Whilst this is true, not sufficiently protecting the instruments from the temperature and pressure means they will fail long before the lander reaches the surface... which is precisely what happened to the early Venera vehicles. Pressure protection is absolutely vital, delicate instruments simply can not survive at 90 atmospheres. Some form of cooling is also essential. For a long duration mission, such as a rover, an active cooling system will be required in order for the mission to surive for days rather than hours. There is not much point to a rover if it over heats before it can get anywhe... [More]
Comment icon #27 Posted by Waspie_Dwarf on 8 August, 2010, 18:22
we are already using solid state instruments. http://millarinstruments.com/products/Telemetry/pressure.php And your point is what exactly? Explain to me how you make a solid state camera, or a solid state instrument for analysing the atmospheric conditions or Venus? Demonstrate the solid state instrument that can analyse soil sample. Can you show me the solid state communications system that can communicate with a passing satellite or with a planet at least 24 million miles away? When you have done that can you please explain to me how a small device designed to be implanted into a lab animal ... [More]
Comment icon #28 Posted by danielost on 9 August, 2010, 2:55
And your point is what exactly? Explain to me how you make a solid state camera, or a solid state instrument for analysing the atmospheric conditions or Venus? Demonstrate the solid state instrument that can analyse soil sample. Can you show me the solid state communications system that can communicate with a passing satellite or with a planet at least 24 million miles away? When you have done that can you please explain to me how a small device designed to be implanted into a lab animal IN ANY WAY compares to a device designed to operate at the surface temperatures and pressures of Venus? res... [More]
Comment icon #29 Posted by Waspie_Dwarf on 10 August, 2010, 6:39
research and development. micro fibers can be used as cameras So you want to spend vast amounts of money developing new technologies when there are already suitable technologies, just so your can put pointless vents in the pressure vessel do you? Give it up daniel, you've gone way past the point of looking silly now. Fortunately the people that design Venus landers DO have a clue.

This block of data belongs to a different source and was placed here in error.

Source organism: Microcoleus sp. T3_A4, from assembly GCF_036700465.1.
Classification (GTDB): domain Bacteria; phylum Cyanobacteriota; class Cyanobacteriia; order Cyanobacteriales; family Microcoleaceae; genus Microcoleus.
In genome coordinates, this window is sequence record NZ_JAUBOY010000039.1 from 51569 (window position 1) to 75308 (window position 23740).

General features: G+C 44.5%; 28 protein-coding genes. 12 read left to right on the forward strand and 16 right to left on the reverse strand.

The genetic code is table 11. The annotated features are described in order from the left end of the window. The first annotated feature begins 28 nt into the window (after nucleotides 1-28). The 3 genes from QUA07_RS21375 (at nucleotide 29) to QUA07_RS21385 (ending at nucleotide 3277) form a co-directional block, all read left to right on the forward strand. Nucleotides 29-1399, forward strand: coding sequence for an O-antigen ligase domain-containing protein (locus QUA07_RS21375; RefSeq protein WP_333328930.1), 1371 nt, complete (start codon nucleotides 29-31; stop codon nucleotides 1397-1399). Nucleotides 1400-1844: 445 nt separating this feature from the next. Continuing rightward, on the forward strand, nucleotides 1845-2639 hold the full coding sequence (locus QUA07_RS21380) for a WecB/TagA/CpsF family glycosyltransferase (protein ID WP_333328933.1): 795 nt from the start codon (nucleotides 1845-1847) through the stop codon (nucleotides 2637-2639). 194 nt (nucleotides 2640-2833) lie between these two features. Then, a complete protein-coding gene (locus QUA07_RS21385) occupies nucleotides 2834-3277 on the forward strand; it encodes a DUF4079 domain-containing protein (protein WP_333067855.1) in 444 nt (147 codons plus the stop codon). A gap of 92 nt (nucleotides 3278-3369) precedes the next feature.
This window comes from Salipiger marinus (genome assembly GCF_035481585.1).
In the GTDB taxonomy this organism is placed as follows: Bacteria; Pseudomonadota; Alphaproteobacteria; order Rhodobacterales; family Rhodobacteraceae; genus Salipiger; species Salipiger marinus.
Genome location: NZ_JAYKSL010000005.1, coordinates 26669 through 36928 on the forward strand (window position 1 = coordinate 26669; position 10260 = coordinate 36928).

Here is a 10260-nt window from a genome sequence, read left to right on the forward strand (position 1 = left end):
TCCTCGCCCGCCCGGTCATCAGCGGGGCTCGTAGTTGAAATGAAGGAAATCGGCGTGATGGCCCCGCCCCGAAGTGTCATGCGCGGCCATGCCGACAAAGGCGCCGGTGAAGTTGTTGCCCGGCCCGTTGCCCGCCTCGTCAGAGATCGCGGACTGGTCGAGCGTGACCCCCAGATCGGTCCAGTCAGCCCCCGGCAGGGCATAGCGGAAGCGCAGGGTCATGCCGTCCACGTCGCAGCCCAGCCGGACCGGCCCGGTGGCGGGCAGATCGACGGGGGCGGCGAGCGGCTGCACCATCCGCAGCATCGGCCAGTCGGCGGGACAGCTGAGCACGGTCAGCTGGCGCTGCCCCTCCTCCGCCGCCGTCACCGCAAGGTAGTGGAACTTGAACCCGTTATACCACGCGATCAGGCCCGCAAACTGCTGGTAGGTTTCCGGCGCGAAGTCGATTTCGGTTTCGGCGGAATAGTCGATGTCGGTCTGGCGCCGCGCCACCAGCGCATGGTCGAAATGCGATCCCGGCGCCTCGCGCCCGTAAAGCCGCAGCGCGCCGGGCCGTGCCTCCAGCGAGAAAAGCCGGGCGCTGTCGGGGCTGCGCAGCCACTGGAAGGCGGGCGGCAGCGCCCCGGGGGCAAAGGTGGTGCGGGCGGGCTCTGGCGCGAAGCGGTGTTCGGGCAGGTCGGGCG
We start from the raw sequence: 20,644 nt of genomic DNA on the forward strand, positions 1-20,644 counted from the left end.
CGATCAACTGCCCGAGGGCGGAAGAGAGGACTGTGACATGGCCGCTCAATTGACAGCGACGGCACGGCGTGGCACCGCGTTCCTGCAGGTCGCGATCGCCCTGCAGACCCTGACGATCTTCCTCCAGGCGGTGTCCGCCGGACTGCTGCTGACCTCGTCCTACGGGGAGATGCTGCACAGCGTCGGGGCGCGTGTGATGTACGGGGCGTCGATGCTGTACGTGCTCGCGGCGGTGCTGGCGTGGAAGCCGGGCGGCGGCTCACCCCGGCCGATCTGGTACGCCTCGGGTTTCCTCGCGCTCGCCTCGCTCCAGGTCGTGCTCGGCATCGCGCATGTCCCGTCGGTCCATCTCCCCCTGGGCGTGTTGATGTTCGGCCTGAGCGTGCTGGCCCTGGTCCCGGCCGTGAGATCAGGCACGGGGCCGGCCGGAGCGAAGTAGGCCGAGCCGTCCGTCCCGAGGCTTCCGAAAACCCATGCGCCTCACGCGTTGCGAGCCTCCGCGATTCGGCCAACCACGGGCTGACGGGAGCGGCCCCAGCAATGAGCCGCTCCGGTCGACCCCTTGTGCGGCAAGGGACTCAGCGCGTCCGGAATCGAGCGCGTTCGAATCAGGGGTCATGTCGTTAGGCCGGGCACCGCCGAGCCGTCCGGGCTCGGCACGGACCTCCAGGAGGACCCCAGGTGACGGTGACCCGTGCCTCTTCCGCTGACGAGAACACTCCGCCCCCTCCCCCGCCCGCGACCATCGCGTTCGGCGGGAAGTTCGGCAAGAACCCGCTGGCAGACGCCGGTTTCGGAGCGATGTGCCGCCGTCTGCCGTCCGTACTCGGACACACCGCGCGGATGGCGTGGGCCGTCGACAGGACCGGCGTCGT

Please Login or Register to post a comment.


  On the forums
Forum posts:
Forum topics:
Members:

6035483
259227
171195

 
Could dust have carried alien life to Earth ?
11-20-2017
Scientists believe that interstellar dust streams might be able to transfer organisms between planets.
Big earthquakes to occur more often in 2018
11-20-2017
A periodic slowing of the rotation of the Earth is likely to result in an upsurge in earthquakes next year.
NASA scientist is fed up with Nibiru theories
11-19-2017
Astrophysicist David Morrison has been repeatedly explaining to people that Nibiru doesn't exist for years.
Dalhousie Mountain carvings mystery endures
11-19-2017
A series of names carved in to the rocks of Dalhousie Mountain are thought to date back over 100 years.
Other news in this category
Fireball lights up the night sky over Finland
Posted 11-18-2017 | 2 comments
A time-lapse camera captured the moment an intense fireball streaked across the sky over Lapland....
 
China to build nuclear-powered space shuttle
Posted 11-17-2017 | 6 comments
The long-term roadmap for China's space program has been revealed by one of its primary contractors....
 
New Earth-sized extrasolar planet discovered
Posted 11-16-2017 | 19 comments
Situated just 11 light years away, Ross 128 b is shaping up to be a promising place to look for life....
 
Dream Chaser completes successful glide test
Posted 11-13-2017 | 19 comments
Sierra Nevada has announced that its Dream Chaser spaceplane has completed a critical free-flight test....
 
Giant 'planet' found at the galaxy's center
Posted 11-11-2017 | 41 comments
A mysterious world 4,000 times more massive than the Earth has been found lurking 22,000 light years away....
 
China's space station could hit a major city
Posted 11-9-2017 | 35 comments
The European Space Agency has warned that there is a chance that the station could hit a populated area....
 
Enceladus ocean 'could have evolved life'
Posted 11-7-2017 | 7 comments
Scientists now believe that the ocean of Enceladus has been around long enough for life to have evolved there....
 
Proxima Centauri may have several planets
Posted 11-6-2017 | 8 comments
Observations of our closest neighboring star have revealed the possible presence of multiple planets....
 
First dog in space launched 60 years ago
Posted 11-3-2017 | 14 comments
On November 3, 1957, an unassuming canine named Laika became the first dog ever to venture in to space....
 
'Monster' planet discovered orbiting tiny star
Posted 11-1-2017 | 1 comment
The planet, which is much too big for its star, defies our current understanding of planetary formation....
 
NASA's next Mars rover will have 23 'eyes'
Posted 11-1-2017 | 5 comments
The Mars 2020 rover will be equipped with a wide assortment of cameras for surveying the Red Planet....
 

 View: More news in this category
 
Top   |  Home   |   Forum   |   News   |   Image Gallery   |  Columns   |   Encyclopedia   |   Videos   |   Polls
UM-X 10.7 Unexplained-Mysteries.com © 2001-2017
Privacy Policy and Disclaimer   |   Cookies   |   Advertise   |   Contact   |   Help/FAQ